Last week saw the European launch of Clockwork Aquario on Switch (North America has to wait until next week), finally letting players enjoy a title that's been 30 years in the making. It's been a long time coming, but it was certainly worth the wait.
As it happens, the game's well-documented delay in development (the project actually started way back in 1991) has earned it a Guinness World Record. That's right, Clockwork Aquario now officially holds the record for the longest time between a video game project start and final release.
Here's a recap on how it all went down:
"The initial development of Clockwork Aquario started in 1991. It was the last arcade game ever developed by the legendary company Westone. With the advent of 3D gaming and other genres vying for dominance, Clockwork Aquario’s development was canceled. Nearly 30 years later, ININ Games and Strictly Limited Games - two labels dedicated to preserving popular but also forgotten or never-released retro gems - joined forces to unearth this video game treasure.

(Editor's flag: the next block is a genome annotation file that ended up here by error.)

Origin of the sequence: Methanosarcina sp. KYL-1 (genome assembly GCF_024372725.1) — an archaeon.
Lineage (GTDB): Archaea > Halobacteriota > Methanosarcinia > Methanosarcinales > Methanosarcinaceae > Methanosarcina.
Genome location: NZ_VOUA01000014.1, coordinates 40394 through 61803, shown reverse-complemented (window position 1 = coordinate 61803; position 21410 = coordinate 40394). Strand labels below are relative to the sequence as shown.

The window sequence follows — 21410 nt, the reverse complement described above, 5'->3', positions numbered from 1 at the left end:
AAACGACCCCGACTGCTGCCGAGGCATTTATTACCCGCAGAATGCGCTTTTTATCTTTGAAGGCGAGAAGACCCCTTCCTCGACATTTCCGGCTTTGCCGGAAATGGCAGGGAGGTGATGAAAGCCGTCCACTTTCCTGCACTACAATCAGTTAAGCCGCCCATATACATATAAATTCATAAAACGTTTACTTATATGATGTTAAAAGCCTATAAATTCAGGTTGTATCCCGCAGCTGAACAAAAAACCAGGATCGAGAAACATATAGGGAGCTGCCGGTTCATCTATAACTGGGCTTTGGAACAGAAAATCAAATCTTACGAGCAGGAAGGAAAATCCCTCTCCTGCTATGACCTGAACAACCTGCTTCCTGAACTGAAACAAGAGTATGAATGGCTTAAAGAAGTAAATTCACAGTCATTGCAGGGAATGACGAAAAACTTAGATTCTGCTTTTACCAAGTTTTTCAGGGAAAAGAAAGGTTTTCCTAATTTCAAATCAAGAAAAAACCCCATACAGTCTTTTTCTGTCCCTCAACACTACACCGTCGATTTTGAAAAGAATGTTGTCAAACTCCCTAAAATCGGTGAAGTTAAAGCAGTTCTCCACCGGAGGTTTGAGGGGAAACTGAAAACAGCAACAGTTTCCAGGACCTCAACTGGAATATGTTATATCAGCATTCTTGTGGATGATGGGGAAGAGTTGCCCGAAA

A development team including members of the original Westone team such as Ryuichi Nishizawa - co-founder of Westone and creator of legendary Wonder Boy - was put together with the aim to bring Clockwork Aquario to life. With a motivated team of passionate retro game fans and the original creators of Clockwork Aquario, it was ensured that the lost arcade title gets its well deserved release, losing none of its charm, but staying true to its roots."
Incidentally, Clockwork Aquario takes the world record from Duke Nukem Forever, which held the title until now after reportedly being in development for 14 years and 44 days.
It'd take something pretty spectacular to beat a 30-year development cycle. Is there a long-lost version of Pong that we don't know about, perhaps?